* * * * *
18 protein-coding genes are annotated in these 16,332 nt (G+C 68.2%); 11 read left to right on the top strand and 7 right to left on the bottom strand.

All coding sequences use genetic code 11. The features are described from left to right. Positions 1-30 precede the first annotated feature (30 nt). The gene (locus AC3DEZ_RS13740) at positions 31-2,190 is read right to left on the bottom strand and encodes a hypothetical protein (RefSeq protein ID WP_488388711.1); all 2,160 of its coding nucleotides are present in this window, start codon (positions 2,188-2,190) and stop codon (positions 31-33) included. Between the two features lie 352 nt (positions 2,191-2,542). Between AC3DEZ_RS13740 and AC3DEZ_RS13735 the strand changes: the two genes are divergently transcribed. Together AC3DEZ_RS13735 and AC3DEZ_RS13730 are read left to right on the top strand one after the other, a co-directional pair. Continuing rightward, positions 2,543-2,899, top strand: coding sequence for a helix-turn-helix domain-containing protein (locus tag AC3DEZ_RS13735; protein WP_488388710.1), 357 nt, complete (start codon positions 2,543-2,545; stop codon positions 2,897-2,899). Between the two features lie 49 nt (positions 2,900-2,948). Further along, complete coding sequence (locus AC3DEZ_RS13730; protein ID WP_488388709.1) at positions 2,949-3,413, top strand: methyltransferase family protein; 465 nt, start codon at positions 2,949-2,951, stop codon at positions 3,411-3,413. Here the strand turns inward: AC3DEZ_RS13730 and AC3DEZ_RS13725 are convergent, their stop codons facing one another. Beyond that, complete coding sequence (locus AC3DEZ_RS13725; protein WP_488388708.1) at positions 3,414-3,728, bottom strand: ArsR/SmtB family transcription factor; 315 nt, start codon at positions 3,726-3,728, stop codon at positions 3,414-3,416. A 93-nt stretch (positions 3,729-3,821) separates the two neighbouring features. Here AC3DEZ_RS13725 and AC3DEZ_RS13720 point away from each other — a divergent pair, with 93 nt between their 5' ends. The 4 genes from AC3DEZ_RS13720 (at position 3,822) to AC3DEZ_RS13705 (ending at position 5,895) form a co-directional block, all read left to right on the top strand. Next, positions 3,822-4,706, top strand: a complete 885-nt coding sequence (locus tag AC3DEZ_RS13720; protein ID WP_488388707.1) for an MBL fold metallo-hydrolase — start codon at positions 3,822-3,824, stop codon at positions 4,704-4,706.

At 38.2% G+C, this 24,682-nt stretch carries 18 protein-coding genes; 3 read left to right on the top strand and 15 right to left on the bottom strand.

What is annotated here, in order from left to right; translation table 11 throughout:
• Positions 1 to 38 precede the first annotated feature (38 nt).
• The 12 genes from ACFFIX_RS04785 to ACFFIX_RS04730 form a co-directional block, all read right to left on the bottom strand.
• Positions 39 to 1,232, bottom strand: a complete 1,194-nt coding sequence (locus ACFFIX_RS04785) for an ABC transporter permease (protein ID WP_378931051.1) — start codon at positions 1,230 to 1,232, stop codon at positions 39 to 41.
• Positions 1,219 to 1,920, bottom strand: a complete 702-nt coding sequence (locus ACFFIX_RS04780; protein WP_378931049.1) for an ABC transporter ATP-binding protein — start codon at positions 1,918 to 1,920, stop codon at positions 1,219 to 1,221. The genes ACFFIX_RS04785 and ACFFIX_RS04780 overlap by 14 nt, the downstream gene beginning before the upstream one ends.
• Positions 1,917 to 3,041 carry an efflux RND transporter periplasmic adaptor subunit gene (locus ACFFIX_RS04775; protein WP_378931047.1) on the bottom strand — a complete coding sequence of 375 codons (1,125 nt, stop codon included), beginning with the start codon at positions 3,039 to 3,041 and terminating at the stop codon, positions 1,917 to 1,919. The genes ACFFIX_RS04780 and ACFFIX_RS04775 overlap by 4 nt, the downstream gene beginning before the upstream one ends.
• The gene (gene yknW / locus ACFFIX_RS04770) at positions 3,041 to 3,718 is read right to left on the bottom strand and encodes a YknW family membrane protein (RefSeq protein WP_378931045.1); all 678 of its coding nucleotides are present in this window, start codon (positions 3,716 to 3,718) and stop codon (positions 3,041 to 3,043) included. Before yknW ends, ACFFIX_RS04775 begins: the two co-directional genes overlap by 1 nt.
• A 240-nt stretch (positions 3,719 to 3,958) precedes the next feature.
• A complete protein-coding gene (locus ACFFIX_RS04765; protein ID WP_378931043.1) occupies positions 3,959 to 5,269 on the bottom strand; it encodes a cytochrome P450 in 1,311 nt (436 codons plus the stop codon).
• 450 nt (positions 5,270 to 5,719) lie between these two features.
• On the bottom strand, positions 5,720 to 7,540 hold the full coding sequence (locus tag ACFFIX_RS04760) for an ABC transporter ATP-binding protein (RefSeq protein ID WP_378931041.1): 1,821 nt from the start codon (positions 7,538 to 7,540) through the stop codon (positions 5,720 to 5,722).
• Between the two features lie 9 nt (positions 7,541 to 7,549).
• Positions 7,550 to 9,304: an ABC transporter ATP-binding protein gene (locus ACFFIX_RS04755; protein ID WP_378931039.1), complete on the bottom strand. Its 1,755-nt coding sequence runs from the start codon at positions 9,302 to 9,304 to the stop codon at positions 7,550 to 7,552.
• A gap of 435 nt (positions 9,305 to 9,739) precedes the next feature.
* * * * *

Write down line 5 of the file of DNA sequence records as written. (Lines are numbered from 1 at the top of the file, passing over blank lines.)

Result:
• Positions 1 to 38 precede the first annotated feature (38 nt).